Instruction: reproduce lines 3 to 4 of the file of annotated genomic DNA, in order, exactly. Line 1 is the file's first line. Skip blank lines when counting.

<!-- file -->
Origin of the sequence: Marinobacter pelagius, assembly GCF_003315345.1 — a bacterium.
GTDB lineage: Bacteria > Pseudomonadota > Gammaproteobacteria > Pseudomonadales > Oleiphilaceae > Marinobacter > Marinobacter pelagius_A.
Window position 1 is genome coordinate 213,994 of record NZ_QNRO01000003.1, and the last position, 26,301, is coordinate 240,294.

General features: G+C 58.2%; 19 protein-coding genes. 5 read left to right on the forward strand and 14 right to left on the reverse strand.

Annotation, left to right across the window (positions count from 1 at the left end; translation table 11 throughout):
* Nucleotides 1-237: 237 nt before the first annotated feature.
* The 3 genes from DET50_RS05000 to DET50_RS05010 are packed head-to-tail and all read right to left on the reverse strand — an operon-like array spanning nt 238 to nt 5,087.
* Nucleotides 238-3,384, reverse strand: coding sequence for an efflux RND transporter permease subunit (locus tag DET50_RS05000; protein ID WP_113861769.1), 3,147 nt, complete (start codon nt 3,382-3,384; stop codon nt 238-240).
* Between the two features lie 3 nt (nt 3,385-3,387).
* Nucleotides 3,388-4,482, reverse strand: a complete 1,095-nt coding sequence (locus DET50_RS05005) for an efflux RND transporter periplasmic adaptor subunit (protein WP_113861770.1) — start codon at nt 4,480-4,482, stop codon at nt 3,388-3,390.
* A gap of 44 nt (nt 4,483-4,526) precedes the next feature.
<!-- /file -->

Window position 1 is genome coordinate 213,994 of record NZ_QNRO01000003.1, and the last position, 26,301, is coordinate 240,294.

General features: G+C 58.2%; 19 protein-coding genes. 5 read left to right on the forward strand and 14 right to left on the reverse strand.